I am testing a privacy mechanism and implementing privacy amplification by subsampling. I am calculating the count aggregate function where the number of participants is known. I am applying a Laplace mechanism as shown below:

DP-count = True count + Laplace ($\frac{\Delta}{\epsilon}$)

The sensitivity depends on the population size. For population size, N the sensitivity, $\Delta = \frac{1}{N}$. If I apply the subsampling mechanism will it impact the sensitivity? For m samples, should I set sensitivity $\Delta = \frac{1}{m}$? Should I keep $\epsilon$ same as before for comparison purpose?


Let $M$ be a mechanism with $O(\epsilon)$ differential privacy and $D$ be the database. To apply privacy amplification by sampling, define a another database $D'$ by selecting each member of $D$ with probability $p$, then apply $M$ to $D'$. The overall privacy of this procedure is $O(p\epsilon)$. For the exact expression hidden in the big $O$ notation, see Lemma 2 https://www.cs.bgu.ac.il/~beimel/Papers/BKN.pdf.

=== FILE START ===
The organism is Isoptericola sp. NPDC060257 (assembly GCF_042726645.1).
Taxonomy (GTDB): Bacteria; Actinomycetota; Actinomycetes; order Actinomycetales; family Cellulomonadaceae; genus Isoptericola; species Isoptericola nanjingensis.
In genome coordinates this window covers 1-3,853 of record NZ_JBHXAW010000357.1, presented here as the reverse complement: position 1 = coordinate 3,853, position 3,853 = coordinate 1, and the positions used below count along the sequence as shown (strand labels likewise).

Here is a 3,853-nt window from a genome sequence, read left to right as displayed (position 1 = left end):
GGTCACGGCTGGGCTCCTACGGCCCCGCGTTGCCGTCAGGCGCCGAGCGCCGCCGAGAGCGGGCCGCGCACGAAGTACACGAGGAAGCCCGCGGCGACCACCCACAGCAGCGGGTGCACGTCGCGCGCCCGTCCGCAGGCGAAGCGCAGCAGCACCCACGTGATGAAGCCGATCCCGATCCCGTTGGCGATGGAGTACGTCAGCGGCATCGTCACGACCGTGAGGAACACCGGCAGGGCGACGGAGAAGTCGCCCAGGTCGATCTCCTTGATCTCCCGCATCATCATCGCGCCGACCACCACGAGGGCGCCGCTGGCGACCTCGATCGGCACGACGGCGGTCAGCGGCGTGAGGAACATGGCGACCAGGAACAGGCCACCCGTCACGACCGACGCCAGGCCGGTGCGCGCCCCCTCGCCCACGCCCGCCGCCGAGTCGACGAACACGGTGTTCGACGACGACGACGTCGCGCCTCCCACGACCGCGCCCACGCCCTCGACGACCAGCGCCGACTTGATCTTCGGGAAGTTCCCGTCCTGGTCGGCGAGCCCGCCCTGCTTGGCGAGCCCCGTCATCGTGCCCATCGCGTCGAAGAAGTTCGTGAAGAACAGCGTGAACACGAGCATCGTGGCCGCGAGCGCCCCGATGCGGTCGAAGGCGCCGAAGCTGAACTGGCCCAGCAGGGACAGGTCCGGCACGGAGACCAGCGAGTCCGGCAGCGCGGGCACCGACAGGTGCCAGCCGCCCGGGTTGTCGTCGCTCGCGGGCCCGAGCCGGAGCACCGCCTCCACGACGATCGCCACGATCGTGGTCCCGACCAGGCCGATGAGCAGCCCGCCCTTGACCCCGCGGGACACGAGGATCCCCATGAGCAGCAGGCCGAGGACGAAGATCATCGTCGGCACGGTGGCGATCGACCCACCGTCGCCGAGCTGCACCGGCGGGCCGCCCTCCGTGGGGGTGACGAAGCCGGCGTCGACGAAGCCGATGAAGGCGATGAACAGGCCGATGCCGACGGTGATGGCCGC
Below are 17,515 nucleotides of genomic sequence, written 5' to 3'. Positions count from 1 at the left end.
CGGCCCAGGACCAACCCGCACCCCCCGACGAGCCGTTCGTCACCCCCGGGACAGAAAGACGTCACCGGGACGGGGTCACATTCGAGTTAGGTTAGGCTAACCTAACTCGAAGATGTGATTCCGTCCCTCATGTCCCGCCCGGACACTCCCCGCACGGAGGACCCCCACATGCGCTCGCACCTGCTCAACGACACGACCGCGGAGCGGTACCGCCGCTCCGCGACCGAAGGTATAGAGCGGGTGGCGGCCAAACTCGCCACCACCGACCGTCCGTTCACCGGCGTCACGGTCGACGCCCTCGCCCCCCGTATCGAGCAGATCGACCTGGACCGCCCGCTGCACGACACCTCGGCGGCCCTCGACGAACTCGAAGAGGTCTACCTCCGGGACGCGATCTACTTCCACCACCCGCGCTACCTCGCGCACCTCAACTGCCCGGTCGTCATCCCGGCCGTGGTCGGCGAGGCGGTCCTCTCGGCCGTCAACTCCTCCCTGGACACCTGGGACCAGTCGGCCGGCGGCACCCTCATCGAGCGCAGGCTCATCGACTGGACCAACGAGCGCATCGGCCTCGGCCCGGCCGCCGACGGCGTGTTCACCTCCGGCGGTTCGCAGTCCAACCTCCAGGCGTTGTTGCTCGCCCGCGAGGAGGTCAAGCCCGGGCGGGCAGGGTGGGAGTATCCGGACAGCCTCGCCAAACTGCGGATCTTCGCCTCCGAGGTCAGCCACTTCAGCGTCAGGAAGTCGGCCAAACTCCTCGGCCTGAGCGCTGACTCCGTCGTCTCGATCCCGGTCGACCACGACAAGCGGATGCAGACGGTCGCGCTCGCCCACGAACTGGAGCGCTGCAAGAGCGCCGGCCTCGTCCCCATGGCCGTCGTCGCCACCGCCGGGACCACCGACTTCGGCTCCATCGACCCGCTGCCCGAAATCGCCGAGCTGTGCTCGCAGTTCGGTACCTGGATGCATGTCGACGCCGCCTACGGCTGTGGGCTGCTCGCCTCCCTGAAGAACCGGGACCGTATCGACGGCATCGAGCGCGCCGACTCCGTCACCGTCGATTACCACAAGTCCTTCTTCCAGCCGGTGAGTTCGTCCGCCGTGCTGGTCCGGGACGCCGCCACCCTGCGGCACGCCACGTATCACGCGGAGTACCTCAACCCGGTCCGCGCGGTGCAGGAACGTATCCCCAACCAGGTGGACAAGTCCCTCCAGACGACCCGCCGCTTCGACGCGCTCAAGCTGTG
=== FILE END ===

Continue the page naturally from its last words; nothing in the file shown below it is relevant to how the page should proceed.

If $M$ is defined only for fixed-sized databases, then obviously you can't apply it to $D'$. If on the other hand, if $M$ is defined for arbitrary-sized databases, to use the Laplace mechanism, the sensitivity of your function must be independent of the input (per the definition of sensitivity). So the statement that the sensitivity of the function $f$ is $1/N$ doesn't make sense.


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